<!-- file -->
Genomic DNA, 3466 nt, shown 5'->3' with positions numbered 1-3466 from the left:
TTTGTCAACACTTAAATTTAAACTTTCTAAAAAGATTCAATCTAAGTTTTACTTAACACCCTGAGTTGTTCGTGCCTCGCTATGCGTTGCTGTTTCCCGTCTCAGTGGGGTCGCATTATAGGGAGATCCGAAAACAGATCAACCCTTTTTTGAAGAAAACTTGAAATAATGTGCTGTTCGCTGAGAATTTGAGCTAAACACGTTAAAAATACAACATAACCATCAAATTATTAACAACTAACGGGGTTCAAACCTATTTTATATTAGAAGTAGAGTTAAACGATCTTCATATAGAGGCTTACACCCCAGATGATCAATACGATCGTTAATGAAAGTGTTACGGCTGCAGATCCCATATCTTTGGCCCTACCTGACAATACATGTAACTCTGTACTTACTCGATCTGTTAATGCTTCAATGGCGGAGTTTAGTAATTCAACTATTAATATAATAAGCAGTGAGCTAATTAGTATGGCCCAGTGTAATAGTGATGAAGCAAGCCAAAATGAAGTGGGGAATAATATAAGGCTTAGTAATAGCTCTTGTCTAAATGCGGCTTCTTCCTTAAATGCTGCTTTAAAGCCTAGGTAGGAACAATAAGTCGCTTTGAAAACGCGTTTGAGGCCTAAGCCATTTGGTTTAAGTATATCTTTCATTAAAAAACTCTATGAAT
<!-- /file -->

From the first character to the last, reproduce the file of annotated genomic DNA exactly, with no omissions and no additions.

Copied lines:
Genomic DNA, 3466 nt, shown 5'->3' with positions numbered 1-3466 from the left:
TTTGTCAACACTTAAATTTAAACTTTCTAAAAAGATTCAATCTAAGTTTTACTTAACACCCTGAGTTGTTCGTGCCTCGCTATGCGTTGCTGTTTCCCGTCTCAGTGGGGTCGCATTATAGGGAGATCCGAAAACAGATCAACCCTTTTTTGAAGAAAACTTGAAATAATGTGCTGTTCGCTGAGAATTTGAGCTAAACACGTTAAAAATACAACATAACCATCAAATTATTAACAACTAACGGGGTTCAAACCTATTTTATATTAGAAGTAGAGTTAAACGATCTTCATATAGAGGCTTACACCCCAGATGATCAATACGATCGTTAATGAAAGTGTTACGGCTGCAGATCCCATATCTTTGGCCCTACCTGACAATACATGTAACTCTGTACTTACTCGATCTGTTAATGCTTCAATGGCGGAGTTTAGTAATTCAACTATTAATATAATAAGCAGTGAGCTAATTAGTATGGCCCAGTGTAATAGTGATGAAGCAAGCCAAAATGAAGTGGGGAATAATATAAGGCTTAGTAATAGCTCTTGTCTAAATGCGGCTTCTTCCTTAAATGCTGCTTTAAAGCCTAGGTAGGAACAATAAGTCGCTTTGAAAACGCGTTTGAGGCCTAAGCCATTTGGTTTAAGTATATCTTTCATTAAAAAACTCTATGAAT